Department of Internal Medicine and Clinic of Diseases of Horses, Dogs and Cats, Faculty of Veterinary Medicine, Wroclaw University of Environmental and Life Sciences, Grunwaldzki 47, 50-366 Wroclaw, Poland
Received date: 01/12/2015 Accepted date: 10/02/2016 Published date: 13/02/2016
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This article describes the case of a mixed-breed eight week old dog with severe haemophilia- A. Spontaneous haemorrhage into the subcutaneous tissue, muscles, abdominal cavity and carpal joint were observed in the dog. Primary teeth were replaced physiologically by permanent teeth. Nasal bleeding in the dog was initially neglected and proved to be almost fatal to the animal. The dog was diagnosed with haemophilia A and treated accordingly. However, the dog was euthanized at the owner’s request at 5 months due a deteriorating clinical condition.
Dog, Mixed-breed, Haemophilia-A
Haemophilia A most commonly occurs in purebred dogs, but may also affect mixed-breed dogs and cats. It is a relatively common congenital haemostatic defect in dogs and has been described in the German shepherd, Siberian husky, Dachshund and Maltese terrier . Recently, it has also been reported in Malinois and German shepherd-Labrador retriever cross-bred dogs [2-6]. The disease is caused by an X-linked recessive gene. It was primarily thought to occur only in humans, until a unique genetic mutation encoding factor VIII was found in the Boxer and German shepherd . Since females have two X chromosomes, they may either suffer from haemophilia (they may have two defective factor VIII genes) or they may be carriers (one defective chromosome). Males with a defective X chromosome always develop haemophilia. The clinical symptoms depend on factor VIII activity levels. In dogs, symptoms are usually severe and high mortality rate of affected males. Therefore, dogs usually inherit the disorder when a female carrier is bred with a healthy male. Subsequently, half of the oocytes have factor VIII gene abnormalities and the offspring have a 50% chance of developing a congenital X-chromosome disorder. This causes 50% of males to suffer from haemophilia and 50% of females to be carriers. When an affected male is mated with a healthy female, all the female offspring are asymptomatic carriers. When an affected male and carrier female are mated, female offspring have a 50% chance of developing symptoms or being carriers, while 50% of the male offspring may be sick and the remaining 50% may be healthy . The severity of clinical symptoms depends on the reduction in factor VIII activity. Factor VIII plays a key role in coagulation and its deficiency (< 2% of its normal activity) results in severe, life-threatening haemorrhages. Average deficiencies (2-5%) may be less noticeably, but will give symptoms following trauma or surgery. Moderate deficiencies (5-25%) cause mild bleeding tendencies [2,6].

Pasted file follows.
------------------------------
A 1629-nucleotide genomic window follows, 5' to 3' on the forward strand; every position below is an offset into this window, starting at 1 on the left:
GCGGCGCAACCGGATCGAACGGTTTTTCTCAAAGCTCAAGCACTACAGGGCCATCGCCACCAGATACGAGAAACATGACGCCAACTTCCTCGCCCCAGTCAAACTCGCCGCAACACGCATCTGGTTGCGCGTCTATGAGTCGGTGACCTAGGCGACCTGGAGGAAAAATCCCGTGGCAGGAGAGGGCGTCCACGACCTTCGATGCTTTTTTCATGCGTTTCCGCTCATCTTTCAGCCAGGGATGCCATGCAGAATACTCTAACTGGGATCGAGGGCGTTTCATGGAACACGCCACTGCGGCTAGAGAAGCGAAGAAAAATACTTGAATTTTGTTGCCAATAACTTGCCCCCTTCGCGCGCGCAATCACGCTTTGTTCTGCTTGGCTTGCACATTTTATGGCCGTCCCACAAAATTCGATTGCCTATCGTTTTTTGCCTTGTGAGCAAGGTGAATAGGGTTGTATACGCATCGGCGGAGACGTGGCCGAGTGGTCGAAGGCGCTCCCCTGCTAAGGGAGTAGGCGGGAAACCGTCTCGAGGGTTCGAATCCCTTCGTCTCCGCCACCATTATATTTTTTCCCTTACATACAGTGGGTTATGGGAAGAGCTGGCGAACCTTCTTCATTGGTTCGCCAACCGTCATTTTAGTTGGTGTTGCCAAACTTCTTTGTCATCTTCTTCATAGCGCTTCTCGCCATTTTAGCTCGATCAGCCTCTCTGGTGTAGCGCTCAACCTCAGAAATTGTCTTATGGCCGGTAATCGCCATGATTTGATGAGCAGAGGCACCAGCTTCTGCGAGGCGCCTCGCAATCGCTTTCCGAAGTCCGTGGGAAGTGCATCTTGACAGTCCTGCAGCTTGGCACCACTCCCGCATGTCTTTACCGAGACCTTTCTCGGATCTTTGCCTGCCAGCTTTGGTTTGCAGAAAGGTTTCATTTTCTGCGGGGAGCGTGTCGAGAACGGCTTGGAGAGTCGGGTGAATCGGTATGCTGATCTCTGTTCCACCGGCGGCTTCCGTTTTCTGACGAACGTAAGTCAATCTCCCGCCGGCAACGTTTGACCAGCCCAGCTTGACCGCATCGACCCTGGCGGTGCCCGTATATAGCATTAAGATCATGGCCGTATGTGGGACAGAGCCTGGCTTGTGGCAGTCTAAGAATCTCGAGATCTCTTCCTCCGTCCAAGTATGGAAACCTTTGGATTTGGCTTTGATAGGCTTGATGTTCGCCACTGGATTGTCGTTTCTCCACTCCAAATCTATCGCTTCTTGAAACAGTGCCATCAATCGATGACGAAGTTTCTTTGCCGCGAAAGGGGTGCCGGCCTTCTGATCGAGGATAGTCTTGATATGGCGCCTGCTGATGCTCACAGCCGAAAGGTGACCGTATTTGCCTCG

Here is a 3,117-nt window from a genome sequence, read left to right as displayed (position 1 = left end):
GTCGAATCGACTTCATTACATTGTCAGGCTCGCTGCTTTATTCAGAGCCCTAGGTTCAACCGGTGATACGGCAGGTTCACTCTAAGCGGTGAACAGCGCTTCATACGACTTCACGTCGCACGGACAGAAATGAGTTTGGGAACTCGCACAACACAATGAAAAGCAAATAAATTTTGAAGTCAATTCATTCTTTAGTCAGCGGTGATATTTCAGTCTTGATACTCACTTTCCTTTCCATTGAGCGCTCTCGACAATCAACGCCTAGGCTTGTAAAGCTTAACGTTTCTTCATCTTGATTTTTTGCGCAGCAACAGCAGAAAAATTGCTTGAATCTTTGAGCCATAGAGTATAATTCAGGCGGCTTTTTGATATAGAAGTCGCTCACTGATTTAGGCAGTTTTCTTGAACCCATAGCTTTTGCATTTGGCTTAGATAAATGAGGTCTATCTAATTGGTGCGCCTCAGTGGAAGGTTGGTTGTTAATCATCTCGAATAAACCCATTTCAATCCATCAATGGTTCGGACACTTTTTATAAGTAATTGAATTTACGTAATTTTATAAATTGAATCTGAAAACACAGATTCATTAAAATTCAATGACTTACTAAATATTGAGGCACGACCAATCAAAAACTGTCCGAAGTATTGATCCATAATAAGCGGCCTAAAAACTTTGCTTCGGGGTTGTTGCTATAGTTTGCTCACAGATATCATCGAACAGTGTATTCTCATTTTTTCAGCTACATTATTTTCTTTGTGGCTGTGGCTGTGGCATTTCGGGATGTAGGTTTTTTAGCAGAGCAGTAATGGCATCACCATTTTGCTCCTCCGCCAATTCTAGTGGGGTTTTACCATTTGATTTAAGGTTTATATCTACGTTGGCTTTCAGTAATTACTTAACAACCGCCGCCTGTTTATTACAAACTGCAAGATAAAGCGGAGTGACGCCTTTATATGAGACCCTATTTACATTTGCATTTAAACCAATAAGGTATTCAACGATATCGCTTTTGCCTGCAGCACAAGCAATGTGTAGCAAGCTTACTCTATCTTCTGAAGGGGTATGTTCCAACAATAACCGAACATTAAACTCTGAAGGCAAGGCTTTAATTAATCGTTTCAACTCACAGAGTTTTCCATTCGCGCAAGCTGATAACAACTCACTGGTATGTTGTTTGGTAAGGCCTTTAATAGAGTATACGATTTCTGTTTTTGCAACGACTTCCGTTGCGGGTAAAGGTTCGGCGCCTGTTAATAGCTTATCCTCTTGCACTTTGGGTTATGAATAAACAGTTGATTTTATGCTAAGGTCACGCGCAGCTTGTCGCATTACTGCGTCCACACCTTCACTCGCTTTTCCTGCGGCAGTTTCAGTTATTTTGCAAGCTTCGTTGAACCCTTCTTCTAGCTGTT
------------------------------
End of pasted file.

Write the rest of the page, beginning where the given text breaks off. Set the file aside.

An eight week-old male mixed breed dog weighing 6 kg was presented to the Clinic for a medical check-up. Two days before the visit, the dog was rescued together with its mother and a male and female littermate by an Animal Rescue Organization. The only abnormality in the clinical examination of the dog was moderate weight loss. Antiparasitic drugs against internal and external parasites were administered and the dog was vaccinated against infectious diseases. After two weeks the dog received a second dose of antiparaitic drugs against internal parasites. Several days later the dog presented to the Clinic with nasal bleeding after having been bitten by another dog during play. The dog was in a good general condition and had minor nasal bleeding from one nostril. There were no visible bite wounds. The dog received ten milligrams of vitamin K1 (phytomenadion) and 50 mg of etamsylate and went home after the bleeding stopped. The next morning the owner returned to the Clinic with the dog, which was very weak, after finding several pools of blood on the floor near the dog’s resting place. Clinically, bleeding from the right nostril was observed and the animal showed signs of severe blood loss. A head X-ray, complete blood count and blood biochemistry did not reveal any abnormalities (Table 1). Two-hundred and fifty milligrams of transexamic acid and a whole blood unit were administered to the dog. During blood transfusion, the nasal bleeding stopped. The owner did not agree to further tests and returned to the Clinic after a week to vaccinate the dog. After a few days, bleeding re-occurred from a small cut in the tongue. Right thoracic limb lameness was also observed, which was caused by swelling, pain and limited mobility of the carpal joint, and was suspected to be caused by articular bleeding. The animal was administered 150 ml of fresh frozen plasma and 1 mg/kg of dexamethasone. A complete blood count and coagulation profile were carried out (Table 2), which revealed a decreased activity of factor VIII. Based on the medical history and clinical and laboratory examinations, a severe form of haemophilia-A was diagnosed. One month later, the dog presented with large subcutaneous and intermuscular hematomas and hemoabdomen and the dog was euthanised. The dog’s mother and littermates did not show any signs of disease and caregivers were advised to neuter the animals.
This case of haemophilia-A confirms earlier reports of the disease in mixed-breed dogs . The diagnosis of the disease in the described case was difficult because the origin of the dog’s mother was unknown. The prognosis for dogs with severe haemophilia (< 2% of the normal factor VIII activity) is poor, and euthanasia is usually advised .